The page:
This self-assessment is the first step in behavior change. Understanding your eating patterns can help you identify obvious problems. In the next few posts, I’ll go over some of the less obvious patterns that research has shown to increase calorie consumption and where making some changes can be especially helpful. But first I’ll start with some of the more irrational mental habits that may not be obvious but really should be. As you’ll see, you don’t need a researcher to tell you that they add calories, just a little common sense.

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I’m very ambivalent about the issue of keeping a food diary. I know that when people do it, the impact it has on their eating can be very impressive. So what’s the down side of recommending it? For one thing, when someone who is just trying to be helpful, tells you that you “really should” keep a daily food diary, that’s one more rock dropped into the pan that hangs on the external control side of the scale.  It’s just as likely to have a negative effect as a positive one.

People differ in how they feel about keeping journals, diaries, or scrapbooks. Personally, if I was told to record everything I ate, I would either give up after about a day, or if I did stick with it, the information wouldn’t be worth the electronic pixels that it’s recorded on. And I know from my patients’ responses to this recommendation that there are many people who have the same attitude toward recording everything they eat as I do.

Even dedicated diarists who are knowledgeable about nutrition can be way off in their estimates of portions and calories that they consume. A study published in 2002 showed that although dietitians who were asked to record their food intake over a seven-day period were more accurate than non-dietitians, they still underestimated the calories they consumed by more than 10 percent. The non-dietitians in the study were off by more than 20 percent!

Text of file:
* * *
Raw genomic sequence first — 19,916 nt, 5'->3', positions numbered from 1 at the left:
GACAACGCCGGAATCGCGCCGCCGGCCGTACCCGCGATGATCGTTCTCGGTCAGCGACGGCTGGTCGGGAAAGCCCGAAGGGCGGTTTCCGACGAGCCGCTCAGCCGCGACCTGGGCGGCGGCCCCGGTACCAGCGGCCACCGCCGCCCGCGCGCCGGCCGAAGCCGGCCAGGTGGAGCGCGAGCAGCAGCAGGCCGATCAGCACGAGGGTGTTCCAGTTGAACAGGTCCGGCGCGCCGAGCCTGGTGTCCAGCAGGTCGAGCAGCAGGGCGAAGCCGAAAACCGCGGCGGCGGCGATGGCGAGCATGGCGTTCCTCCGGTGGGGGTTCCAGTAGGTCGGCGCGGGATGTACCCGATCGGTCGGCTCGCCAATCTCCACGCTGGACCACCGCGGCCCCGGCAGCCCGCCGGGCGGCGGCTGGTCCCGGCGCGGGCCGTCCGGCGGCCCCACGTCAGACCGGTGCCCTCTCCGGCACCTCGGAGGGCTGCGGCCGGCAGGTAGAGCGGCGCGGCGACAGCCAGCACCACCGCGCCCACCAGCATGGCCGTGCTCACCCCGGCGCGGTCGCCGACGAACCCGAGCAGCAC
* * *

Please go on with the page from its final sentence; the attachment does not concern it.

I believe, however, that the accuracy of the details recorded is not the key factor in explaining the effectiveness of keeping a food journal. The real value of the diary comes back to mindful awareness. Just the process of thinking about what you have eaten forces you to stop and reflect on your eating behavior. That alone can be a very sobering experience for many people who eat so automatically they’re not even aware of having other more appropriate options. If you’re not aware that you have options then literally, you don’t have a choice. From a practical point of view, it’s no better than being forced to eat. More than that, the fact that what you’re about to put in your mouth will be recorded, makes a big difference in whether you eat it or not. Or, put another way, it allows you to make choices.

There’s an old joke about a couple on vacation in the Catskill Mountains in one of those old resorts. They were looking at their menus and pointed out to the waitress that under side dishes it just says “choice of vegetables.” “So?” asked the waitress. The man asked, “Well, what’s the choice?” The jaded server rolled her eyes and said, “The choice is, do you want it or don’t ‘cha?” When you consider any global behavior change on the microscopic, nano-level, it all comes down to individual decisions: Should I have this one or that one? Should I take another portion or not? Do you want this or don’t ‘cha?